A few weeks ago I was sitting around fretting: What should I do next with my career? Go for another book? Write short pieces? What about? And for Whom? Blah. Blah.
And then I picked up a class—and all of the ensuing, yet fun, chaos of creating a new course and keeping up with papers and readings and trying to individualize it all for my students—a goal that quickly took front-and-center. No more time for angst. At least for the moment. Kind of a relief, I guess.
But it made me wonder: Do we all stay super busy to avoid thinking about bigger questions? Like, where we are going in life? Or, what is going to happen to all of the elephants, and monarch butterflies, and polar bears, and coastal cities in the next 30 years.
Our daily distractions are keeping these worries at bay, at least for the moment. The poor disappearing butterflies . . . ack, it’s too sad . . . I’ll go check out the latest wacky kitten video on YouTube. Angst is by nature uncomfortable. Yet discomfort is what prods humans to do something, much like the demons of hunger force us to eat.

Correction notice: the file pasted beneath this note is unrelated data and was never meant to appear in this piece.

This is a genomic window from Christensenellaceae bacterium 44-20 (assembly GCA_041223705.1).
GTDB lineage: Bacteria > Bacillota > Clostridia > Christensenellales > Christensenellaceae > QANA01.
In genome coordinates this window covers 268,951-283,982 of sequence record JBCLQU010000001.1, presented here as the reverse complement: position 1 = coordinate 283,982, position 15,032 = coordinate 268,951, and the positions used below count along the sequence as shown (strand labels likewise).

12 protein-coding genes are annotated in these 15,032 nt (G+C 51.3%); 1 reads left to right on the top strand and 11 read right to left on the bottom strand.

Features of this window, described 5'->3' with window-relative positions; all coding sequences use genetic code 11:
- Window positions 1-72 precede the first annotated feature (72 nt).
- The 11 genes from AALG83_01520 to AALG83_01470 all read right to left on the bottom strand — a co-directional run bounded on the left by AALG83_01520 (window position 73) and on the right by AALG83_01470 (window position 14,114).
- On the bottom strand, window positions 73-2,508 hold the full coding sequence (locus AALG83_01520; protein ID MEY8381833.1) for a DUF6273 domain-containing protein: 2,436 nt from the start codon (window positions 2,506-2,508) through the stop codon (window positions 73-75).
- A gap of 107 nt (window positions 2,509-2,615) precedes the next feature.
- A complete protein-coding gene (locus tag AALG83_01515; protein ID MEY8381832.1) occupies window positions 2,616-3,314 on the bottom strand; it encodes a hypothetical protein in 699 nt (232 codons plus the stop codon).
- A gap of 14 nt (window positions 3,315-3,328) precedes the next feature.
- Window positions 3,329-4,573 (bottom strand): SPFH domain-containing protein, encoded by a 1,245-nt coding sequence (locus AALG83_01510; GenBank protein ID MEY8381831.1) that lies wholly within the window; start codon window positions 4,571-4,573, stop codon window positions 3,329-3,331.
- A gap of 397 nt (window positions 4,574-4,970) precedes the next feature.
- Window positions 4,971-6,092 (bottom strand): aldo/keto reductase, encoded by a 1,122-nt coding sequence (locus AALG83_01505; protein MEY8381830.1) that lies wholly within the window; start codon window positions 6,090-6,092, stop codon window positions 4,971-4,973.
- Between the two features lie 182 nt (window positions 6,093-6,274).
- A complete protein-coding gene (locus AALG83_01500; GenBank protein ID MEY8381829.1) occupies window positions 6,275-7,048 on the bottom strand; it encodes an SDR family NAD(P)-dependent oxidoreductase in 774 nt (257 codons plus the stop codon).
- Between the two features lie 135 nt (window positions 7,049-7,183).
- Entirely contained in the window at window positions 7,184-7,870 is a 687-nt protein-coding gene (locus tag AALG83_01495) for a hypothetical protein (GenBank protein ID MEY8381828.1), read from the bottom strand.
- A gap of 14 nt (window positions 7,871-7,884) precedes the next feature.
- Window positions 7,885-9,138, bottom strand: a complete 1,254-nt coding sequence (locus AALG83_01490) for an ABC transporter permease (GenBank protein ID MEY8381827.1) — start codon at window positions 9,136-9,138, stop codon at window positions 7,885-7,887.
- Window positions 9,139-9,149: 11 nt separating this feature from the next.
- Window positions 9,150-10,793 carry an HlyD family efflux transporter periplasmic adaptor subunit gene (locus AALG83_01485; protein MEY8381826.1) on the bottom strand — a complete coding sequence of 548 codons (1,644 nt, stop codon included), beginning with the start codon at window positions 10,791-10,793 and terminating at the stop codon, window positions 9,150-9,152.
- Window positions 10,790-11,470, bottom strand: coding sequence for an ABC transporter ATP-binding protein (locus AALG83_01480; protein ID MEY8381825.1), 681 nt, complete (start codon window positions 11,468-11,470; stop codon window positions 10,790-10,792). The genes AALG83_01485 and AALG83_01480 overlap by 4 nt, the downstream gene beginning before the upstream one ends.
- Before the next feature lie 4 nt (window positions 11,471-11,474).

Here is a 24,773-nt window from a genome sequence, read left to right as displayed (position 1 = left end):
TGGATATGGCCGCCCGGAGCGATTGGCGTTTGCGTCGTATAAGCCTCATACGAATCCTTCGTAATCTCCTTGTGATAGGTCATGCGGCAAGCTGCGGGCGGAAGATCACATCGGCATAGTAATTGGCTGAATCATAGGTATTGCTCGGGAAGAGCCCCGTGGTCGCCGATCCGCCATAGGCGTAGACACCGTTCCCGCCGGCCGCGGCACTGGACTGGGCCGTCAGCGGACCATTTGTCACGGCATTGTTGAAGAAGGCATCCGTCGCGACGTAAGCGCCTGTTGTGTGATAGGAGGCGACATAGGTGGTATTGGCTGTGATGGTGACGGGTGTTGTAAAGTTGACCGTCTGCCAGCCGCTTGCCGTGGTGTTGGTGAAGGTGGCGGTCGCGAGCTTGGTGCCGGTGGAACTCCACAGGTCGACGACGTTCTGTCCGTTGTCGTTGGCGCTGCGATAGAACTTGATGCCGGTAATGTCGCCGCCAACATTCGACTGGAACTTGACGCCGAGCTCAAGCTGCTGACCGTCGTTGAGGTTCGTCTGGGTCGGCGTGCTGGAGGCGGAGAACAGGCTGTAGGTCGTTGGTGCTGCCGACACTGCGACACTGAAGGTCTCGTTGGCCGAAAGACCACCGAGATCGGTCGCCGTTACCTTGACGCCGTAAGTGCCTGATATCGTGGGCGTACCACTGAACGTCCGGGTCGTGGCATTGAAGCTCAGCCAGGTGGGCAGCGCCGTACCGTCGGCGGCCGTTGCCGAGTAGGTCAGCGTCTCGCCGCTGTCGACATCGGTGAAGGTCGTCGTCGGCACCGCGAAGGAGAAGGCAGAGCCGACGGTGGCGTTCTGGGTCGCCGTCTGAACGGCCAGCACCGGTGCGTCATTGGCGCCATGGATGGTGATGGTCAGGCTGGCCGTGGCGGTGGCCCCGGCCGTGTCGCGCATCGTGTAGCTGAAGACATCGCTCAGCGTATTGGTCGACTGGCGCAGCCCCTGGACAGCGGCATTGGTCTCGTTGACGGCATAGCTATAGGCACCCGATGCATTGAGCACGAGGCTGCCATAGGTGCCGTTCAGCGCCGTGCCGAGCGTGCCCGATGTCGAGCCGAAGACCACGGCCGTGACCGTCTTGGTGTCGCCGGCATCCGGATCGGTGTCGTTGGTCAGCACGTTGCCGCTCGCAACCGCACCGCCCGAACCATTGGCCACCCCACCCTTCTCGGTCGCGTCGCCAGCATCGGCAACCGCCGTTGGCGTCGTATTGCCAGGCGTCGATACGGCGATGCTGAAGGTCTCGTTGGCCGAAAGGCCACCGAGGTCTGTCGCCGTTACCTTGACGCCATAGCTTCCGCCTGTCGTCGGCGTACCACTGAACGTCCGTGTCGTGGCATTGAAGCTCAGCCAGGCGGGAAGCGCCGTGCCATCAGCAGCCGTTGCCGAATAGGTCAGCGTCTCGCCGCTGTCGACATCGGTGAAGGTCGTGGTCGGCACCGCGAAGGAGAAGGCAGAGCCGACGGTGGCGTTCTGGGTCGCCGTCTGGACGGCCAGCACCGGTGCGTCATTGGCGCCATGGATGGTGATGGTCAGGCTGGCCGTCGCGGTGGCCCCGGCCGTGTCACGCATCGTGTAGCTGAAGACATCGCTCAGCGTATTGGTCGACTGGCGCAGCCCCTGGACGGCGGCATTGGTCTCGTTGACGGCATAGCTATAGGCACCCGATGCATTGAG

Some of my students wonder whether we have actually crossed the Threshold to the Apocalypse—with the specter of Global Warming, and virus-laden bee colonies, and mass shootings, and bizarre natural disasters with the suffix ‘mageddon’ attached. And I tend to agree. Maybe we should look back to the Fall of the Roman Empire for a cautionary tale. What does it matter if the core is imploding if we all have Bread and Circuses.